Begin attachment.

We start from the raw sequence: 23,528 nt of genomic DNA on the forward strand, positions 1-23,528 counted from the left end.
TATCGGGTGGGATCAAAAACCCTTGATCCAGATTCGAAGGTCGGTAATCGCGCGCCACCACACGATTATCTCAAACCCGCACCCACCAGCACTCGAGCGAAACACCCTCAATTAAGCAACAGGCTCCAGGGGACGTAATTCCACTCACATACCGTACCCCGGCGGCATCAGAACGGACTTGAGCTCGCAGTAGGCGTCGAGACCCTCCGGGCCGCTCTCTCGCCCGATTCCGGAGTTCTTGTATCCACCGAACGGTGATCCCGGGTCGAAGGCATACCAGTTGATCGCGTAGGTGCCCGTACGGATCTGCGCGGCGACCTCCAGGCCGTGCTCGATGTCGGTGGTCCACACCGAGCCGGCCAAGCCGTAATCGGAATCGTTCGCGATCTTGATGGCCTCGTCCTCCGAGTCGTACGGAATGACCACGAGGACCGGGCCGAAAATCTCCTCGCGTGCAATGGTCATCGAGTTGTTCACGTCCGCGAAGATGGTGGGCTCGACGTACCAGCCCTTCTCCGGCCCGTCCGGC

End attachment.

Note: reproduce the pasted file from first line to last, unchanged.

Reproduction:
We start from the raw sequence: 23,528 nt of genomic DNA on the forward strand, positions 1-23,528 counted from the left end.
TATCGGGTGGGATCAAAAACCCTTGATCCAGATTCGAAGGTCGGTAATCGCGCGCCACCACACGATTATCTCAAACCCGCACCCACCAGCACTCGAGCGAAACACCCTCAATTAAGCAACAGGCTCCAGGGGACGTAATTCCACTCACATACCGTACCCCGGCGGCATCAGAACGGACTTGAGCTCGCAGTAGGCGTCGAGACCCTCCGGGCCGCTCTCTCGCCCGATTCCGGAGTTCTTGTATCCACCGAACGGTGATCCCGGGTCGAAGGCATACCAGTTGATCGCGTAGGTGCCCGTACGGATCTGCGCGGCGACCTCCAGGCCGTGCTCGATGTCGGTGGTCCACACCGAGCCGGCCAAGCCGTAATCGGAATCGTTCGCGATCTTGATGGCCTCGTCCTCCGAGTCGTACGGAATGACCACGAGGACCGGGCCGAAAATCTCCTCGCGTGCAATGGTCATCGAGTTGTTCACGTCCGCGAAGATGGTGGGCTCGACGTACCAGCCCTTCTCCGGCCCGTCCGGC